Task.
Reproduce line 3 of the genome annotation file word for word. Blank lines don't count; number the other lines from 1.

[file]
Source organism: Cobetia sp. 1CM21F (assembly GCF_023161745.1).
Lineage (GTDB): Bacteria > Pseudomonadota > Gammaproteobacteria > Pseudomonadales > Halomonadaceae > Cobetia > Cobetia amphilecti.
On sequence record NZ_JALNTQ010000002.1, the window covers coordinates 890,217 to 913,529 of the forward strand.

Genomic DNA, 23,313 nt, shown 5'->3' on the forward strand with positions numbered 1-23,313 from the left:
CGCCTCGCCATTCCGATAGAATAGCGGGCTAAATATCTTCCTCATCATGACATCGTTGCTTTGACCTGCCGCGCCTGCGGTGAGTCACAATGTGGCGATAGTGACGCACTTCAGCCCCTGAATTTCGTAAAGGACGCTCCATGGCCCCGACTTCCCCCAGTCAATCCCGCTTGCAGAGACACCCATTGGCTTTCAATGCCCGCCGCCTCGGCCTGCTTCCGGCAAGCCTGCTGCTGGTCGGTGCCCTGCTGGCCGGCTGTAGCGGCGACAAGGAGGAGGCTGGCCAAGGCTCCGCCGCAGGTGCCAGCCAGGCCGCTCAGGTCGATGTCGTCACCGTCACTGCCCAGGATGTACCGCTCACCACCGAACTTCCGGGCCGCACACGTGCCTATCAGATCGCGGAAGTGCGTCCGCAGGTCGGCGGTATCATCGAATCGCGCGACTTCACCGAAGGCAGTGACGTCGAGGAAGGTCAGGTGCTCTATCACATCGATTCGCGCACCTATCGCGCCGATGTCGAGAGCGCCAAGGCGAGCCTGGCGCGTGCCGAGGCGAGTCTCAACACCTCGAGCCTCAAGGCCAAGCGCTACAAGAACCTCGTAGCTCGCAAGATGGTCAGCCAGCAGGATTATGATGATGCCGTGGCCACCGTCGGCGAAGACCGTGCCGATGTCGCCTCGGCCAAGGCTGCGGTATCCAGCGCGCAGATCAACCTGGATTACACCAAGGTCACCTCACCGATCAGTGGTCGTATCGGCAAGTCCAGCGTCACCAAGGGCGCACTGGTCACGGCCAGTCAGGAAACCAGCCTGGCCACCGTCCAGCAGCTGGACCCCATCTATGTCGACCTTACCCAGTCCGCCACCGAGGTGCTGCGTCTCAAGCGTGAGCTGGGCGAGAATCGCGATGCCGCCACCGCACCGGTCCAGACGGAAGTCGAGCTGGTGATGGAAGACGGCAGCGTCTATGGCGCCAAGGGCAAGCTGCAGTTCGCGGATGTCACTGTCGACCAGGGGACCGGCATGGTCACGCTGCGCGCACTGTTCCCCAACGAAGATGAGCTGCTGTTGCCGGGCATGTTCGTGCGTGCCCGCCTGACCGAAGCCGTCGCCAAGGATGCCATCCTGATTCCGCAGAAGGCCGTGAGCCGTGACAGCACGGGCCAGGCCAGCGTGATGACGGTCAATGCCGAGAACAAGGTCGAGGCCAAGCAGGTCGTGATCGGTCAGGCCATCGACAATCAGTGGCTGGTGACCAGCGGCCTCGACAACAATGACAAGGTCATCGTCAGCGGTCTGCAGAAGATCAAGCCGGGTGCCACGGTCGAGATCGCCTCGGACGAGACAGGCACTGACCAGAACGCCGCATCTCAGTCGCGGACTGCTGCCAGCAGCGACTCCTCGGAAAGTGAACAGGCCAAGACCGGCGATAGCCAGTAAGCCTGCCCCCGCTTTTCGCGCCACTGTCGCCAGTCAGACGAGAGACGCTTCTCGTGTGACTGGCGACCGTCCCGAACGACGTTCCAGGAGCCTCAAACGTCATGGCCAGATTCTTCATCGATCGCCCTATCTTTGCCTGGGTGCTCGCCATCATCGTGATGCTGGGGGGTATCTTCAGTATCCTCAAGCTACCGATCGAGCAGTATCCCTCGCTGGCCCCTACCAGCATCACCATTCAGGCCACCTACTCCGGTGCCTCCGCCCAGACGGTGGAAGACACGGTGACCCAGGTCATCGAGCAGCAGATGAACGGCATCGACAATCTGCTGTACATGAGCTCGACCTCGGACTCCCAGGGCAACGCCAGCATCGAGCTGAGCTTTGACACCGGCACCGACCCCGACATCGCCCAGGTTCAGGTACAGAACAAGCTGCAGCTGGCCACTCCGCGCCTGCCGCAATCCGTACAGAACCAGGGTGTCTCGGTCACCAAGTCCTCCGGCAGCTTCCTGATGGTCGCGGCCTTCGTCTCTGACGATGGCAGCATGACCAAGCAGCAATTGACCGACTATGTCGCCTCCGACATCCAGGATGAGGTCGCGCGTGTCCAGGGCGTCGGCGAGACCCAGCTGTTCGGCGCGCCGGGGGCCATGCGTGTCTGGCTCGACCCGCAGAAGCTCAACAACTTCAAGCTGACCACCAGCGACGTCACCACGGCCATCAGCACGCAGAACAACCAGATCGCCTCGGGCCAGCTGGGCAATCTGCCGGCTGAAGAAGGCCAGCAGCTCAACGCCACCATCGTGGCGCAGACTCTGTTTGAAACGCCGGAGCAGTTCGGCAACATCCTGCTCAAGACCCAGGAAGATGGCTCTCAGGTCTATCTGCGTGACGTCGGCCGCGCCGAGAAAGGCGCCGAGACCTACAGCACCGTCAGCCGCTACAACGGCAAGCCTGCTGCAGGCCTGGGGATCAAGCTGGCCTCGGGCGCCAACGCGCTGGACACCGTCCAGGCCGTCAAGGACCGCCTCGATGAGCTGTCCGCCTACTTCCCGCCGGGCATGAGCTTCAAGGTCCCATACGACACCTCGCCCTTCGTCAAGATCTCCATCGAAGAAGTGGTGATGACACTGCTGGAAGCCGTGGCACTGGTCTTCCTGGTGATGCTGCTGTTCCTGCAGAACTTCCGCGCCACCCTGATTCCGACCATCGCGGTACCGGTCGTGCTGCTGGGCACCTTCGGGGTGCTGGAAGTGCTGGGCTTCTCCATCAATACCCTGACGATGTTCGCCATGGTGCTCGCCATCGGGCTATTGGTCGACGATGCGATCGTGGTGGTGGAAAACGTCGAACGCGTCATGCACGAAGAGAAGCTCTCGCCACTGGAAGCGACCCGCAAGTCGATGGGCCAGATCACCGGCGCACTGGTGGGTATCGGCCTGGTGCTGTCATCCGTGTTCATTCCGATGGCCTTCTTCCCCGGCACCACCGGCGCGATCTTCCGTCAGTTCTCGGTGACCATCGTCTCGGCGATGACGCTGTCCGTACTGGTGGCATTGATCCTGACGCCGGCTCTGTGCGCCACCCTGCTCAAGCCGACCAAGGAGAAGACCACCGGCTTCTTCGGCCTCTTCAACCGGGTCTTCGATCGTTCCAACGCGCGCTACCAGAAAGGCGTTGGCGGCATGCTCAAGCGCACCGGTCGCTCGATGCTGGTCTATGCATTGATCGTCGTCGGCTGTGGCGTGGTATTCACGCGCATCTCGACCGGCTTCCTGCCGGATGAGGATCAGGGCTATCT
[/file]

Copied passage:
On sequence record NZ_JALNTQ010000002.1, the window covers coordinates 890,217 to 913,529 of the forward strand.